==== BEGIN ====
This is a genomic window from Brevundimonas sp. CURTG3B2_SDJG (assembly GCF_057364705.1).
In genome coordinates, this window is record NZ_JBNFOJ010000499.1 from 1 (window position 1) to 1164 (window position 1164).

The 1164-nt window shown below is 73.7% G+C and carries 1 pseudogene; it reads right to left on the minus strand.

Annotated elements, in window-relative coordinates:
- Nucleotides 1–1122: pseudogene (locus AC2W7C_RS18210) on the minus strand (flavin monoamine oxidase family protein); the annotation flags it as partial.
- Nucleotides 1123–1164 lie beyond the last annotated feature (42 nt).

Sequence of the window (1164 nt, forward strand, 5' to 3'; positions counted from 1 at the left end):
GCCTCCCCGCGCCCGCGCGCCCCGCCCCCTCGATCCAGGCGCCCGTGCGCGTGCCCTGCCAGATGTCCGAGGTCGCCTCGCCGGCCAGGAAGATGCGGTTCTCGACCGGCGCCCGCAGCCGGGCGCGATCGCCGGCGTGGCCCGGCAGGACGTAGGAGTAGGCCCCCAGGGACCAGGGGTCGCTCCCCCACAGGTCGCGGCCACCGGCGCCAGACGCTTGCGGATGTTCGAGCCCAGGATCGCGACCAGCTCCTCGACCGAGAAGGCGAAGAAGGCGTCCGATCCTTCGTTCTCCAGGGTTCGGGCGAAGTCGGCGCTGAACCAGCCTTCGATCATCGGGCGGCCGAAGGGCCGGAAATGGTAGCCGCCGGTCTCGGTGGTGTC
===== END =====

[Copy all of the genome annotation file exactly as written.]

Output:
This is a genomic window from Brevundimonas sp. CURTG3B2_SDJG (assembly GCF_057364705.1).
In genome coordinates, this window is record NZ_JBNFOJ010000499.1 from 1 (window position 1) to 1164 (window position 1164).

The 1164-nt window shown below is 73.7% G+C and carries 1 pseudogene; it reads right to left on the minus strand.

Annotated elements, in window-relative coordinates:
- Nucleotides 1–1122: pseudogene (locus AC2W7C_RS18210) on the minus strand (flavin monoamine oxidase family protein); the annotation flags it as partial.
- Nucleotides 1123–1164 lie beyond the last annotated feature (42 nt).

Sequence of the window (1164 nt, forward strand, 5' to 3'; positions counted from 1 at the left end):
GCCTCCCCGCGCCCGCGCGCCCCGCCCCCTCGATCCAGGCGCCCGTGCGCGTGCCCTGCCAGATGTCCGAGGTCGCCTCGCCGGCCAGGAAGATGCGGTTCTCGACCGGCGCCCGCAGCCGGGCGCGATCGCCGGCGTGGCCCGGCAGGACGTAGGAGTAGGCCCCCAGGGACCAGGGGTCGCTCCCCCACAGGTCGCGGCCACCGGCGCCAGACGCTTGCGGATGTTCGAGCCCAGGATCGCGACCAGCTCCTCGACCGAGAAGGCGAAGAAGGCGTCCGATCCTTCGTTCTCCAGGGTTCGGGCGAAGTCGGCGCTGAACCAGCCTTCGATCATCGGGCGGCCGAAGGGCCGGAAATGGTAGCCGCCGGTCTCGGTGGTGTC